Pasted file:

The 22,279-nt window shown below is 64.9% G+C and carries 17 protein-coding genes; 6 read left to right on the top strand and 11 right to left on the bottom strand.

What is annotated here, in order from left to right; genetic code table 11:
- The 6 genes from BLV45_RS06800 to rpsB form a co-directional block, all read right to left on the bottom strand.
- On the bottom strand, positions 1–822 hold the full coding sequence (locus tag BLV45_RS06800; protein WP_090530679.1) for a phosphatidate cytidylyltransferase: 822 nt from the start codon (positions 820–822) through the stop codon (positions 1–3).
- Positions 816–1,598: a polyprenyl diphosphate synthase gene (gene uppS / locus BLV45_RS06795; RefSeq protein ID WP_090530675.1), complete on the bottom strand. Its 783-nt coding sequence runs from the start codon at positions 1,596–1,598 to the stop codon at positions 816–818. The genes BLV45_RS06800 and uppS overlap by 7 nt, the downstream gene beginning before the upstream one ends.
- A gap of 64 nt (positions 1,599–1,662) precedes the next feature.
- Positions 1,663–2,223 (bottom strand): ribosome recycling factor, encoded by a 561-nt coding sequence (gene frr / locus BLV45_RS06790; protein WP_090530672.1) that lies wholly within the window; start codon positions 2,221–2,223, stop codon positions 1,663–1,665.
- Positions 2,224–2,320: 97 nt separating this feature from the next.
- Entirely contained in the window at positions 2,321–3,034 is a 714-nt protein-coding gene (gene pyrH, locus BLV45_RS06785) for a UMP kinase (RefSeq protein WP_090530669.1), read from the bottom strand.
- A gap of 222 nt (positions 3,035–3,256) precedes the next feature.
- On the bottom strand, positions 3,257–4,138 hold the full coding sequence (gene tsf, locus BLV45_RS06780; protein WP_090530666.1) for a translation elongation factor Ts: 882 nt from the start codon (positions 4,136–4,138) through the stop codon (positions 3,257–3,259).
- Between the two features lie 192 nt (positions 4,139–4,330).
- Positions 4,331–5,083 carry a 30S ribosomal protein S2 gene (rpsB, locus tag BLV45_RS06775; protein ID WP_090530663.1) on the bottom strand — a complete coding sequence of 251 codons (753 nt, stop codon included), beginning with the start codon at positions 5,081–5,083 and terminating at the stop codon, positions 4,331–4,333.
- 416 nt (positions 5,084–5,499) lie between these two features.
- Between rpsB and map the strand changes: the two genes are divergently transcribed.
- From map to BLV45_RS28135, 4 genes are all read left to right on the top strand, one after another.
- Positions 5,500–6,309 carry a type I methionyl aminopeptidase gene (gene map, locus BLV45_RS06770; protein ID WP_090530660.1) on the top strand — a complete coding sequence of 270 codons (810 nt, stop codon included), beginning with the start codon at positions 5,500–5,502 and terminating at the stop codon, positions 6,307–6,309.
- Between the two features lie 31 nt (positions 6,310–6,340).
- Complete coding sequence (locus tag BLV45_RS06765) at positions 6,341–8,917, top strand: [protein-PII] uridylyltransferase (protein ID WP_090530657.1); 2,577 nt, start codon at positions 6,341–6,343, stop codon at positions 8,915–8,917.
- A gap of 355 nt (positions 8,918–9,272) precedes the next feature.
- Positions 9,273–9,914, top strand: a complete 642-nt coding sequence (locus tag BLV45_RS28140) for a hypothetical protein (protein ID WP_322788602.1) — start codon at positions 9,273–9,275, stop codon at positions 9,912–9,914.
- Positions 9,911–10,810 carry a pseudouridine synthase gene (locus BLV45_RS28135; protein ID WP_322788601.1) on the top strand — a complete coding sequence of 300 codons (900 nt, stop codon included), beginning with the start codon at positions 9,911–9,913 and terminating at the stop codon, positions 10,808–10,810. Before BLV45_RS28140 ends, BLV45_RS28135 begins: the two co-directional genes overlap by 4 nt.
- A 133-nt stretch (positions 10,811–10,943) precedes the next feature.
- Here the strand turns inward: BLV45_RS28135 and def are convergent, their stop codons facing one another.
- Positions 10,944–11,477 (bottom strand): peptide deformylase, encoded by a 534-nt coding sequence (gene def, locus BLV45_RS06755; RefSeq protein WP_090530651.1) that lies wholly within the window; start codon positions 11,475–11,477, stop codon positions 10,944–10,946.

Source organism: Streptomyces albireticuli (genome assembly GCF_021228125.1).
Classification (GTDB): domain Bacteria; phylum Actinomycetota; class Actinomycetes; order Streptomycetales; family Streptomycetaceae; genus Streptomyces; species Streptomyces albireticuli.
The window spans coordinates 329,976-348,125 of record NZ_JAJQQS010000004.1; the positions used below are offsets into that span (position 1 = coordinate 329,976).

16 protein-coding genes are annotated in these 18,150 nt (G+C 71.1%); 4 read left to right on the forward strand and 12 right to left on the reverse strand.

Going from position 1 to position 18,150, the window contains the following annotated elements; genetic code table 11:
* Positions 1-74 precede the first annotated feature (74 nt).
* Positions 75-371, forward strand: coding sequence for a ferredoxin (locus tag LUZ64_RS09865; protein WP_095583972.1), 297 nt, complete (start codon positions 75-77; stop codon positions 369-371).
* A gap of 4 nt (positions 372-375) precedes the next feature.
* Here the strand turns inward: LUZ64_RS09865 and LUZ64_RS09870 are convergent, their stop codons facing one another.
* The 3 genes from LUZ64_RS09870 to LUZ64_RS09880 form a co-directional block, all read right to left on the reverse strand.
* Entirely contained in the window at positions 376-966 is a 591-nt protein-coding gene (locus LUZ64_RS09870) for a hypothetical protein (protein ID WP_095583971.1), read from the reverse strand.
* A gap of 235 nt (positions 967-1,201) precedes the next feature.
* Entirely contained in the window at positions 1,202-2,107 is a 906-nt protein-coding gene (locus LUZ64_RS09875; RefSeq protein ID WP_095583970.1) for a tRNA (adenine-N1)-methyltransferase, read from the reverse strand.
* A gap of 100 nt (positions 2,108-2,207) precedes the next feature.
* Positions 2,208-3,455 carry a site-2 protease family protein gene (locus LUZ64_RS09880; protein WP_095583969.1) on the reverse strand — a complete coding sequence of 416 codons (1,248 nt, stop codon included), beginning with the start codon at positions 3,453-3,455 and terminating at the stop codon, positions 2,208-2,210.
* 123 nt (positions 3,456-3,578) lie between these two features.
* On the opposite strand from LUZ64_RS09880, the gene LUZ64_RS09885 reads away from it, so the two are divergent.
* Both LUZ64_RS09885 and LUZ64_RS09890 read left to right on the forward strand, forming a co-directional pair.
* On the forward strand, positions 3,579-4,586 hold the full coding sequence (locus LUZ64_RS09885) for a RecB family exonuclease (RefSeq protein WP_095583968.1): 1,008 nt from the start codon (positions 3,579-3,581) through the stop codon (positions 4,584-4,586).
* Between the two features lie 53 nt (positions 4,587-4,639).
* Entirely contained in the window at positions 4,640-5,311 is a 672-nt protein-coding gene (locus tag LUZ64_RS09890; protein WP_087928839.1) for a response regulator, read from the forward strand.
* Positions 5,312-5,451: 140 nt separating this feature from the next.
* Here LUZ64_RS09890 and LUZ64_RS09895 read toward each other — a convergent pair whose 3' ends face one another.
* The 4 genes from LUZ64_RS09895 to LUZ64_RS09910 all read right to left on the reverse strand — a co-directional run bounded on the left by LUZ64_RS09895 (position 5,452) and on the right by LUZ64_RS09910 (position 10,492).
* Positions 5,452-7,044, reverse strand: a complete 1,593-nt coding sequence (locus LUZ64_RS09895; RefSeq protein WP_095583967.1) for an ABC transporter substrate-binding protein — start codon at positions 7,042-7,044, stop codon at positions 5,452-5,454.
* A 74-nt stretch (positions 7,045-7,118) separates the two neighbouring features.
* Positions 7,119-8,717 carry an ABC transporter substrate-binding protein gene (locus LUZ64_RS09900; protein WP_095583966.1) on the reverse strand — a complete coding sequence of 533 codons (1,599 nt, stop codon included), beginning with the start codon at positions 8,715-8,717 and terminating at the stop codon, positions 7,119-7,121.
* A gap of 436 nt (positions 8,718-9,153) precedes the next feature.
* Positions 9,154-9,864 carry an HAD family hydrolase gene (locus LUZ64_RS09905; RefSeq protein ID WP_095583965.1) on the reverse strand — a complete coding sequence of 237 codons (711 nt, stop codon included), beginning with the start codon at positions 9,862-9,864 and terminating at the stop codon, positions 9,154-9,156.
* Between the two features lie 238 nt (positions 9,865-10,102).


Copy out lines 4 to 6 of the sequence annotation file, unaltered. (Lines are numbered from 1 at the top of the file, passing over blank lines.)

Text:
- On the bottom strand, positions 1–822 hold the full coding sequence (locus tag BLV45_RS06800; protein WP_090530679.1) for a phosphatidate cytidylyltransferase: 822 nt from the start codon (positions 820–822) through the stop codon (positions 1–3).
- Positions 816–1,598: a polyprenyl diphosphate synthase gene (gene uppS / locus BLV45_RS06795; RefSeq protein ID WP_090530675.1), complete on the bottom strand. Its 783-nt coding sequence runs from the start codon at positions 1,596–1,598 to the stop codon at positions 816–818. The genes BLV45_RS06800 and uppS overlap by 7 nt, the downstream gene beginning before the upstream one ends.
- A gap of 64 nt (positions 1,599–1,662) precedes the next feature.